WASHINGTON — In the past, intelligence analysts have only had access to classified government satellite data when assessing radio frequency use all over the world. Now, a pilot program with HawkEye 360 is feeding those analysts commercial RF data, potentially opening the floodgates to a torrent of new unclassified data.
“NGA’s analyst community has never had access to commercial RF before. It’s always been in the domain of the government, for them to collect and supply to the analyst,” CEO John Serafini told C4ISRNET. “It’s been highly classified data.”
RF signals play a massive role in the modern world, enabling communications across vast distances without physical connections. With its formation-flying satellites, HawkEye 360 aims to make that invisible world visible. It’s satellites can detect RF emissions all over the world, which can then be used to identify and geolocate the signals’ origins. That level of analysis has a number of applications for the defense and intelligence community, from simply improving maritime domain awareness by detecting ships that have disabled their automatic identification system, to giving war fighters a better understanding of RF activity on the battlefield.
In September, the National Geospatial-Intelligence Agency launched the RF GEOINT Pilot program, importing HawkEye 360′s unclassified data as well as the company’s processed analytics.
One advantage of using the commercial data is that it’s unclassified, making it easier to share with mission and coalition partners.
“That allows the NGA to further strengthen their relationship with allies,” said Serafini. “The end state of our ongoing engagement with NGA is a true analyst appreciation for being able to access a non-classified commercial source of RF that they can use in a remote setting and they can be able to share with their mission partners.”
The pilot program utilizes a 2019 commercial study contract HawkEye 360 signed with the National Reconnaissance Office, the intelligence agency charged with operating the nation’s spy satellites and contracting with companies that provide commercial satellite data. Under that study contract, NRO has access to the RF data collected by the company’s satellite constellation. NRO can facilitate access for other intelligence agencies and partners in the Department of Defense, as has happened with the pilot program.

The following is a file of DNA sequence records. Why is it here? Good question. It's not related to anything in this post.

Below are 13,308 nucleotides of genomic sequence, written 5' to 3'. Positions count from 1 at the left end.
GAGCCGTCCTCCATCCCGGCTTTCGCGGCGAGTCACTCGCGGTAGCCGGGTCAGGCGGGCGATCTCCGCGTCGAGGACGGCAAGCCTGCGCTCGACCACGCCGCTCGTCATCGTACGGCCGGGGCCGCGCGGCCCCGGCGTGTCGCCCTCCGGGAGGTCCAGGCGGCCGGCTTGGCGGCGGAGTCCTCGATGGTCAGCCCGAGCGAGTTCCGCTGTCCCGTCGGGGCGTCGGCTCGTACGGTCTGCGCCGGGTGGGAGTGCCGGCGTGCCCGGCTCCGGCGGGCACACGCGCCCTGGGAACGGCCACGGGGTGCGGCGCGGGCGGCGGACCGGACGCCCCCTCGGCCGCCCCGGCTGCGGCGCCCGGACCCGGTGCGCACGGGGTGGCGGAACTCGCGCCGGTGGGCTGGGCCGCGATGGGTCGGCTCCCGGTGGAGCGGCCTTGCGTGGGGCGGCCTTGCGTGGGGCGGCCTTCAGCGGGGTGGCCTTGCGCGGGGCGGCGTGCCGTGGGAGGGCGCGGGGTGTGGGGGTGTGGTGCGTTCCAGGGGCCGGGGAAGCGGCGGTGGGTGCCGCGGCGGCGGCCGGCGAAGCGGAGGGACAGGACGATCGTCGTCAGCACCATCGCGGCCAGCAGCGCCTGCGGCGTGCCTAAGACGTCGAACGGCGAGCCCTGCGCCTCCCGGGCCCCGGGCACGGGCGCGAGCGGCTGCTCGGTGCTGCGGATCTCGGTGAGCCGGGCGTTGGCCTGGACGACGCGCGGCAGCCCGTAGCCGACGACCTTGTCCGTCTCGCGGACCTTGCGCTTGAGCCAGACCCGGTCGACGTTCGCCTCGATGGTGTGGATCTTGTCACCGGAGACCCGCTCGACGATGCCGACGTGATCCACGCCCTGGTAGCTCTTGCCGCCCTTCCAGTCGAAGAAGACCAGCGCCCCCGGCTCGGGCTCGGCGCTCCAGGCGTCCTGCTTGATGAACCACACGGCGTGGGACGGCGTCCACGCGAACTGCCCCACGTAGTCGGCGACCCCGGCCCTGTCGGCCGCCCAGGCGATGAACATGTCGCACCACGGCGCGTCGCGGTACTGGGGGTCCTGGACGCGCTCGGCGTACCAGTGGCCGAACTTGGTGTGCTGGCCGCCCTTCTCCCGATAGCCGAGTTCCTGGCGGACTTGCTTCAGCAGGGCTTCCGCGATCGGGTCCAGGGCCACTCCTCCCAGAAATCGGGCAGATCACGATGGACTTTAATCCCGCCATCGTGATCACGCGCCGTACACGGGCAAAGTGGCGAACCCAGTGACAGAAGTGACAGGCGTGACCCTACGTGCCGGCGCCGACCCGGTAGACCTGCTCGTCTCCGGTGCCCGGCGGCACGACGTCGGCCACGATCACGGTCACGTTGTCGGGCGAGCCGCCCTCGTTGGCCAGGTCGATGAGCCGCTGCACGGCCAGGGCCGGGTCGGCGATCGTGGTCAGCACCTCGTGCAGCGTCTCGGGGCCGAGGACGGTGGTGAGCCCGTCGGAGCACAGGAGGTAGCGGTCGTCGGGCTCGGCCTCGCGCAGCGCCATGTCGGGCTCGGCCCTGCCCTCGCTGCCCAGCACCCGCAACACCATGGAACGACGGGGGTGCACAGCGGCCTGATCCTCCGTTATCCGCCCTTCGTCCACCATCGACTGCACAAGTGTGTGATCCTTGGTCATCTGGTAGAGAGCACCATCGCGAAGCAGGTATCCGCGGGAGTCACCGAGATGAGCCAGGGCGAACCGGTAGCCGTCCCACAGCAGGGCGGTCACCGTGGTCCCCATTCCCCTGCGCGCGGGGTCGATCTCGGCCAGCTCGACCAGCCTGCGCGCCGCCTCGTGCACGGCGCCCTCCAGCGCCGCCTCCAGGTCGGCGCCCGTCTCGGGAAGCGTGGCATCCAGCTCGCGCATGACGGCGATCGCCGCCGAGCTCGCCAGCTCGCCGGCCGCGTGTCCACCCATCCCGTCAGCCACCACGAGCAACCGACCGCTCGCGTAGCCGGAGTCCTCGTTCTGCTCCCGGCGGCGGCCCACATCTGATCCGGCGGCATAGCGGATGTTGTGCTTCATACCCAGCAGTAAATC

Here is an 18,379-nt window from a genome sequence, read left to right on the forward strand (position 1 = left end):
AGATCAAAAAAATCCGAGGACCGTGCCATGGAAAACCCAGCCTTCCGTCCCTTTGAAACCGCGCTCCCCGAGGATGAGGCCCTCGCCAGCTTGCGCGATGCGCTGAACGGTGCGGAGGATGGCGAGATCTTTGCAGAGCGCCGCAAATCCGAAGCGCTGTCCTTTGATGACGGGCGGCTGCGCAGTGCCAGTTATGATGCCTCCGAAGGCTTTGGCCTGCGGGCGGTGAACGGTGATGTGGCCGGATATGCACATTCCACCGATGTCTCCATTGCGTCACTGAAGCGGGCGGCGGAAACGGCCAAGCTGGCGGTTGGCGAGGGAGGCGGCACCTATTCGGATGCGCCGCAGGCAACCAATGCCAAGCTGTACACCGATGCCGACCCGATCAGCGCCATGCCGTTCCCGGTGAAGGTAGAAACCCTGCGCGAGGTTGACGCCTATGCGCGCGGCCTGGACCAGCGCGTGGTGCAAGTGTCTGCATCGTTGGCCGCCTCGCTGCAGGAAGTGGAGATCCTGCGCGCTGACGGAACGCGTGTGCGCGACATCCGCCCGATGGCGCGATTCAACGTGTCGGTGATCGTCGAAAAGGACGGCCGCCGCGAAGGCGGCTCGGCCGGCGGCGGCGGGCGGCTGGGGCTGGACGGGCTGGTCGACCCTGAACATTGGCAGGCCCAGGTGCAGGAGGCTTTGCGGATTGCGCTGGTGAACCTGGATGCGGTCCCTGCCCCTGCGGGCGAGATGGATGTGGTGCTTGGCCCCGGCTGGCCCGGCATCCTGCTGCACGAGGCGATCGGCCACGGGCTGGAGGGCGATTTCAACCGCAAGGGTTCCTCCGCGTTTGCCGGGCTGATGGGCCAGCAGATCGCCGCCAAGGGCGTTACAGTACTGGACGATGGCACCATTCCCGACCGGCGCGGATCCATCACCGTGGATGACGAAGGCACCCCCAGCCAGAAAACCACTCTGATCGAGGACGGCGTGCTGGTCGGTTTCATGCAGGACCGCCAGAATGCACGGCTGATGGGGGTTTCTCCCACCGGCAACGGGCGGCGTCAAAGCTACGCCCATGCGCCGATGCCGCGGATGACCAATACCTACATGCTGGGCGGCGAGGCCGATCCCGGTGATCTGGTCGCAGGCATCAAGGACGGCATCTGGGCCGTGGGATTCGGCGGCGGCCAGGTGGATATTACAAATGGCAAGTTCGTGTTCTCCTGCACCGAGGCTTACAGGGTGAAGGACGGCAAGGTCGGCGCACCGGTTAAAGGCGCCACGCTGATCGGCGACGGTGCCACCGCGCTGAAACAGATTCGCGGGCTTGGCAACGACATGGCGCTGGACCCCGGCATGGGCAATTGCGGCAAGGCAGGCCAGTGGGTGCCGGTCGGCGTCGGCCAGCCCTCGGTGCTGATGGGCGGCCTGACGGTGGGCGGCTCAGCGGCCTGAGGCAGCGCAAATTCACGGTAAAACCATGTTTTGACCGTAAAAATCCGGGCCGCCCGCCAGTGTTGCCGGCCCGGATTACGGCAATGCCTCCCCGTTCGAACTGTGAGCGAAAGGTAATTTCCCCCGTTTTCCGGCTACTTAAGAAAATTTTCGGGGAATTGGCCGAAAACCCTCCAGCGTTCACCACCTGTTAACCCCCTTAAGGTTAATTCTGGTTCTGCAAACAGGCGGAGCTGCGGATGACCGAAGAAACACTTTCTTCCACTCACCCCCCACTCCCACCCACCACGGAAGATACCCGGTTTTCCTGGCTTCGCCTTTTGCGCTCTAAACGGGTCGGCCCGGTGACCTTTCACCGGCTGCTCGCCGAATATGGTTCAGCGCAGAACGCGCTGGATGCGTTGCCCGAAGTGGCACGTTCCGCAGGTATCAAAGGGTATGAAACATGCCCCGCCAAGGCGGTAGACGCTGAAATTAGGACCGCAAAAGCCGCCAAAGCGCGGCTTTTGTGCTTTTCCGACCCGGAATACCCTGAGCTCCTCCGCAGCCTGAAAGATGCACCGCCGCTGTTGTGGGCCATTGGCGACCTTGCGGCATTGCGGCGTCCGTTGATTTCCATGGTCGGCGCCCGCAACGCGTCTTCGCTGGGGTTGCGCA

HawkEye 360 launched its first three formation-flying, RF-sensing satellites in 2018 and recently expanded its constellation with three upgraded satellites in a January SpaceX Falcon 9 launch. More launches are expected later this year.
“We’re going to have a lot of capacity on orbit very shortly, and that capacity is not only helpful from a collection standpoint, but it also allows us to have a much greater revisit rate,” said Serafini. “Right now we’re about every five hours revisit rate globally. Pretty soon we’ll be down to under two hours, and we hope to be close to about an hour of revisit rate by the end of the year.”
Once that full commercial capability is on orbit, the company will be ready to start pursuing service-level agreements for its data and analytics products, said Serafini.
The company is also investing in its ground infrastructure, enabling it to deliver its satellite data to customers faster. Serafini said the company is aiming to get the time from collection to getting data into the hands of customers down to about an hour by the end of the year.
Nathan Strout covers space, unmanned and intelligence systems for C4ISRNET.